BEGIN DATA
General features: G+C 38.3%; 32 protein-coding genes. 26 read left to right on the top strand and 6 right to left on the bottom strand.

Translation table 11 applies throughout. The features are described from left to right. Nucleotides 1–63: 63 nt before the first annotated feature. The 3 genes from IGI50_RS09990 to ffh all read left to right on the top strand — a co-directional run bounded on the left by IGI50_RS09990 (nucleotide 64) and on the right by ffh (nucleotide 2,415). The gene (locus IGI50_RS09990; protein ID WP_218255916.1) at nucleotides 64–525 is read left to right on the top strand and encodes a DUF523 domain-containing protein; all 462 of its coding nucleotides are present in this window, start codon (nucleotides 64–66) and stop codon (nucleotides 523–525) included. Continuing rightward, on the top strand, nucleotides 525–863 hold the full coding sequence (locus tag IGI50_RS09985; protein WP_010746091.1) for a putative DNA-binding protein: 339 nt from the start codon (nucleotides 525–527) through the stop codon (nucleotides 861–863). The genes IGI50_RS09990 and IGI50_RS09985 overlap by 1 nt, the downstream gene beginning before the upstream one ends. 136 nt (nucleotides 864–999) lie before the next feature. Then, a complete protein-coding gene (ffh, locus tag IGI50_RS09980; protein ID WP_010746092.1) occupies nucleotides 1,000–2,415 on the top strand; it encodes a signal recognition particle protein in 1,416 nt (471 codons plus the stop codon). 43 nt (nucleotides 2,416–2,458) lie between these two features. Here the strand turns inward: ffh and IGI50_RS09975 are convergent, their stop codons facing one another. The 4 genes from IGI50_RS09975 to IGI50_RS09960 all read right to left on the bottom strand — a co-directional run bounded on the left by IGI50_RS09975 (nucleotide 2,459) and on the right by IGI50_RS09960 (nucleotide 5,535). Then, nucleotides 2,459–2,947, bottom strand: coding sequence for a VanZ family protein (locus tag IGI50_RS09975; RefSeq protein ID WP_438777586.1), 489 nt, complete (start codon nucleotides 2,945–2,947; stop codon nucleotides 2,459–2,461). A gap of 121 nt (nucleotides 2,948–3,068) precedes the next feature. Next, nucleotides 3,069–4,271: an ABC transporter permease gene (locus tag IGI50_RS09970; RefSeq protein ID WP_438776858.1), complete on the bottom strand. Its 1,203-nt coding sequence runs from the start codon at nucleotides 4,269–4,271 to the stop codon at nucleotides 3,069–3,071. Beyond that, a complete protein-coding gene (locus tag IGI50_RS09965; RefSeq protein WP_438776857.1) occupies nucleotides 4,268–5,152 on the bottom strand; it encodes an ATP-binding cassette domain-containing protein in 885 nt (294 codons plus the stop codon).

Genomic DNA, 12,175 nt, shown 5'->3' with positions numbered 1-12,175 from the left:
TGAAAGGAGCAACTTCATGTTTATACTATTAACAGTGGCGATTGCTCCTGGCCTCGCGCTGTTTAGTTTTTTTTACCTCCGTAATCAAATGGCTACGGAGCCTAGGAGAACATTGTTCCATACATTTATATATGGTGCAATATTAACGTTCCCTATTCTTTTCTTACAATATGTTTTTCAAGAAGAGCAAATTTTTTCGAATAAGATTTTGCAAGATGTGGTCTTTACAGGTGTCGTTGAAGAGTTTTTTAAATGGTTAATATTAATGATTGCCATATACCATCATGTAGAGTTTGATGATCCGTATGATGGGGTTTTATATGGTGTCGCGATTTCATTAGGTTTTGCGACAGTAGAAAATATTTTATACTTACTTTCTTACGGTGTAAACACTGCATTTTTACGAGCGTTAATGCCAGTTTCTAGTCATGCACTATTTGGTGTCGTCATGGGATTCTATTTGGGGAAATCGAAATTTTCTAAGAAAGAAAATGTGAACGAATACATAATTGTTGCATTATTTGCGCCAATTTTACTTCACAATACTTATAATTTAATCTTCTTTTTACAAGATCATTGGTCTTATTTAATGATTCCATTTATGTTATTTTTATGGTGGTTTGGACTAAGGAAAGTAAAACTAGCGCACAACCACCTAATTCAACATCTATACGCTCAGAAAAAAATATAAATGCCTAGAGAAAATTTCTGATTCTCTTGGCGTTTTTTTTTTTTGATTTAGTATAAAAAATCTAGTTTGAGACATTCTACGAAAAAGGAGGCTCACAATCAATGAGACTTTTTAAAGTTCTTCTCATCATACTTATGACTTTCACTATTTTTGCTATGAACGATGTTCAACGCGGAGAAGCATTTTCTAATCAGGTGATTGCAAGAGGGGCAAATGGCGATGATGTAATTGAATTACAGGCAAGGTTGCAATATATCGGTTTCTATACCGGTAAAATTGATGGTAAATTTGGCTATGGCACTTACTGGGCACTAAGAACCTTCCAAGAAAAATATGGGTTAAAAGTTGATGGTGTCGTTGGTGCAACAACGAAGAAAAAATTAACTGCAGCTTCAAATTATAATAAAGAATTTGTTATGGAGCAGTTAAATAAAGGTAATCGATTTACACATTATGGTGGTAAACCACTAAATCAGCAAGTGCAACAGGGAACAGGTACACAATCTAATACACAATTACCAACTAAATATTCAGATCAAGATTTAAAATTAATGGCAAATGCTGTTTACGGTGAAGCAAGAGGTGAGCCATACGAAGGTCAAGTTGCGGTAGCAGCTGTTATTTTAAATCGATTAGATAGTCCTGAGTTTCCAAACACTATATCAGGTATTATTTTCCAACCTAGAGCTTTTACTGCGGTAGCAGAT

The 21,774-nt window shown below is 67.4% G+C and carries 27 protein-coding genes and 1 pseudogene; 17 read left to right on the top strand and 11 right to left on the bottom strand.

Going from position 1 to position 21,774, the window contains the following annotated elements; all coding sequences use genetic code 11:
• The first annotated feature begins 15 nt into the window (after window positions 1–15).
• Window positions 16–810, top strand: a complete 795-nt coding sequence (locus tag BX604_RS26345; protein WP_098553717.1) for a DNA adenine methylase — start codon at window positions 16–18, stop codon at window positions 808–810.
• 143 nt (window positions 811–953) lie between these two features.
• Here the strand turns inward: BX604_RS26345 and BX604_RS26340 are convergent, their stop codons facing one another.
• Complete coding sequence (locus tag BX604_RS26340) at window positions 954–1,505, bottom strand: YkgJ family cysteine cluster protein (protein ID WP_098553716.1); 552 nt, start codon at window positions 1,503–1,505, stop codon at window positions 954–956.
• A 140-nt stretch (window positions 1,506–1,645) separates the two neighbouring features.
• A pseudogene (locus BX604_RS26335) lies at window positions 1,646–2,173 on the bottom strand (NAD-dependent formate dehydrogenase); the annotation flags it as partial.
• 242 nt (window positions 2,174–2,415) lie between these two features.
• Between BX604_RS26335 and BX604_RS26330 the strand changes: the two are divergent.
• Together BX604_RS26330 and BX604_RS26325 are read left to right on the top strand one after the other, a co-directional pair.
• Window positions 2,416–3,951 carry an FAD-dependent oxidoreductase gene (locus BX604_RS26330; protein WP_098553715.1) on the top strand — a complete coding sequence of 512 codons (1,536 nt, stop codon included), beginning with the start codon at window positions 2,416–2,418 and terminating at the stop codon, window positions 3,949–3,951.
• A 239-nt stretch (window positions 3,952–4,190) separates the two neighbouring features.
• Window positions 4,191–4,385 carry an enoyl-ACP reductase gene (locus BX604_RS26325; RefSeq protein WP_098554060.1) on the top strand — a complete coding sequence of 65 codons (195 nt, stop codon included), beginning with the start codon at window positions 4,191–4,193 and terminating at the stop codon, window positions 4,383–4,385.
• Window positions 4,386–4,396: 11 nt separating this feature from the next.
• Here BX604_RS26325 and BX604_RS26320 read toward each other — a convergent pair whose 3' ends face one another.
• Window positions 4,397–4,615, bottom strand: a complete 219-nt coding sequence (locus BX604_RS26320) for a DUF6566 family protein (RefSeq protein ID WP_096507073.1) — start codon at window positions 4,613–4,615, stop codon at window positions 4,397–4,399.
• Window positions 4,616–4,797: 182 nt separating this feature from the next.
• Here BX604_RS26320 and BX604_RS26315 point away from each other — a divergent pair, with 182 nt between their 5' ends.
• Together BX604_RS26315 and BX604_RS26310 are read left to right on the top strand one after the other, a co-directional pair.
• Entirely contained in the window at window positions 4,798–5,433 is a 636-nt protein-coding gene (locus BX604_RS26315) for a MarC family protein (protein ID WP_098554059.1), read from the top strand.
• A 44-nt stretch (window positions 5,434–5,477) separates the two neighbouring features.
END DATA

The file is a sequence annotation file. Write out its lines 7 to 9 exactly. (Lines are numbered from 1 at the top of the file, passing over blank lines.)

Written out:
• The first annotated feature begins 15 nt into the window (after window positions 1–15).
• Window positions 16–810, top strand: a complete 795-nt coding sequence (locus tag BX604_RS26345; protein WP_098553717.1) for a DNA adenine methylase — start codon at window positions 16–18, stop codon at window positions 808–810.
• 143 nt (window positions 811–953) lie between these two features.